Trump’s pick for Fed chair likely to stay the course

The nomination of Jerome Powell does not change our views on interest rate hikes

James OngTime to read: 2 min

On Thursday, President Donald Trump nominated Jerome Powell to serve as the next chair of the Federal Reserve Board (Fed). The news was expected as consensus over the past few weeks had increasingly showed Powell as the frontrunner. By the time of the announcement, bond markets had already priced in a Powell appointment, and we saw very little volatility or market reaction to the nomination.

Powell, who sits on the Fed Board of Governors, has been viewed as the safe choice and the candidate most in line with current Fed Chair Janet Yellen’s views. We expect he will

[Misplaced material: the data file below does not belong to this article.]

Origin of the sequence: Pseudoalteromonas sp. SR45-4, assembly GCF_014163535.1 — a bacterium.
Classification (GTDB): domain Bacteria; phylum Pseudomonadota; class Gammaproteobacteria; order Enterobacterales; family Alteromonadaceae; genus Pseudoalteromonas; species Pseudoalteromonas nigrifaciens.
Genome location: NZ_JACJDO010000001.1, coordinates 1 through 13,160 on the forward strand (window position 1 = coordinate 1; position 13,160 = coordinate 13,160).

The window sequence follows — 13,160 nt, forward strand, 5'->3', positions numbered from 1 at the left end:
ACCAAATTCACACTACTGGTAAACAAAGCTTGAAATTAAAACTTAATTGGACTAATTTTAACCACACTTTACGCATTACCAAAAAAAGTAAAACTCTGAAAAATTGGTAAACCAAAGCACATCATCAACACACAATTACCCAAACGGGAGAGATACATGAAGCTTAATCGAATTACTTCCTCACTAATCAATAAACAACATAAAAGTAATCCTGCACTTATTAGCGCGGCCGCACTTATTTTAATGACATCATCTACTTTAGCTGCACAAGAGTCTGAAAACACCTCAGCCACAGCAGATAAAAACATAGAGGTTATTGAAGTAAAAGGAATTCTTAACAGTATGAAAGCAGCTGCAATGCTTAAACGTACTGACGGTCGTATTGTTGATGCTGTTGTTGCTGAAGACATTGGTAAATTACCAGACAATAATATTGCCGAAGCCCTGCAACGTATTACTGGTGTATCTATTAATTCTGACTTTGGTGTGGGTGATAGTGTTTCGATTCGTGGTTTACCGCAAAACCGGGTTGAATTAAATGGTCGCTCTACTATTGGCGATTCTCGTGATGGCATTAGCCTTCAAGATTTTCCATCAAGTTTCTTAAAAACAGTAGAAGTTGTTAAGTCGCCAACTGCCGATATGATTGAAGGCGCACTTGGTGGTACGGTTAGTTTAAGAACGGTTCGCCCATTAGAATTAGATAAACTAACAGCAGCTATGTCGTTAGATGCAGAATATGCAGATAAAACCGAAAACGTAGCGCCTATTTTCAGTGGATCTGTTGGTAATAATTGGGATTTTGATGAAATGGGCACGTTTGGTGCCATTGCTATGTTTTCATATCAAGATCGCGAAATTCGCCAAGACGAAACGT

Why is inflation surprisingly low?

Hint: volatile and stable core prices have slumped, but rebound is likely

James OngOver the past five months, the US has experienced a string of surprisingly low inflation reports. After peaking at 2.7% in February, annual growth in the Consumer Price Index (CPI) dropped to 1.7% by July.1 More importantly, “core” inflation, which removes the volatile food and energy components, fell from 2.2% to 1.7% over the same period.1 Because core inflation is an important determinant of bond prices and US Federal Reserve (Fed) policy, we believe it is important for investors to understand what drives it and how it is likely to evolve in the future.

There are two main drivers of core inflation